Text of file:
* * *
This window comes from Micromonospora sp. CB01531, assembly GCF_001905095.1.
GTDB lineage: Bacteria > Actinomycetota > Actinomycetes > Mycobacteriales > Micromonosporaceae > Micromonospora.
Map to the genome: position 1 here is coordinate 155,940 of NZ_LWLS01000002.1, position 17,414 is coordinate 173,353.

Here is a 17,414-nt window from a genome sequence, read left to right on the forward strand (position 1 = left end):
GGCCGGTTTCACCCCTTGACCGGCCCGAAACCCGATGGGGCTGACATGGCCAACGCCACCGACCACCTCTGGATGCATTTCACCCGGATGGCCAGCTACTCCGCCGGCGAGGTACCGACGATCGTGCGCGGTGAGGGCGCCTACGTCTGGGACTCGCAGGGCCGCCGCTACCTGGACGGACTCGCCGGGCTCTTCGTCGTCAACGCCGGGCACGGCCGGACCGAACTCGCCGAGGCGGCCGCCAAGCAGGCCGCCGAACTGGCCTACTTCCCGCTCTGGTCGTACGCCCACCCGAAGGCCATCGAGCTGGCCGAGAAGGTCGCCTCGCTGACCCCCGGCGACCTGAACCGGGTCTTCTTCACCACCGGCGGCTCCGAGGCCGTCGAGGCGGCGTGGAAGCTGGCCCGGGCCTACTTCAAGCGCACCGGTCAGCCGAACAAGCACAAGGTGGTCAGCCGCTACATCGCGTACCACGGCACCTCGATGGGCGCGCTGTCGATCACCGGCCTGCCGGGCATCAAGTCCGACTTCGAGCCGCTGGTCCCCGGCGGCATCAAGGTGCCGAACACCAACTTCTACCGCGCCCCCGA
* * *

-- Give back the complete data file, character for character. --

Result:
This window comes from Micromonospora sp. CB01531, assembly GCF_001905095.1.
GTDB lineage: Bacteria > Actinomycetota > Actinomycetes > Mycobacteriales > Micromonosporaceae > Micromonospora.
Map to the genome: position 1 here is coordinate 155,940 of NZ_LWLS01000002.1, position 17,414 is coordinate 173,353.

Here is a 17,414-nt window from a genome sequence, read left to right on the forward strand (position 1 = left end):
GGCCGGTTTCACCCCTTGACCGGCCCGAAACCCGATGGGGCTGACATGGCCAACGCCACCGACCACCTCTGGATGCATTTCACCCGGATGGCCAGCTACTCCGCCGGCGAGGTACCGACGATCGTGCGCGGTGAGGGCGCCTACGTCTGGGACTCGCAGGGCCGCCGCTACCTGGACGGACTCGCCGGGCTCTTCGTCGTCAACGCCGGGCACGGCCGGACCGAACTCGCCGAGGCGGCCGCCAAGCAGGCCGCCGAACTGGCCTACTTCCCGCTCTGGTCGTACGCCCACCCGAAGGCCATCGAGCTGGCCGAGAAGGTCGCCTCGCTGACCCCCGGCGACCTGAACCGGGTCTTCTTCACCACCGGCGGCTCCGAGGCCGTCGAGGCGGCGTGGAAGCTGGCCCGGGCCTACTTCAAGCGCACCGGTCAGCCGAACAAGCACAAGGTGGTCAGCCGCTACATCGCGTACCACGGCACCTCGATGGGCGCGCTGTCGATCACCGGCCTGCCGGGCATCAAGTCCGACTTCGAGCCGCTGGTCCCCGGCGGCATCAAGGTGCCGAACACCAACTTCTACCGCGCCCCCGA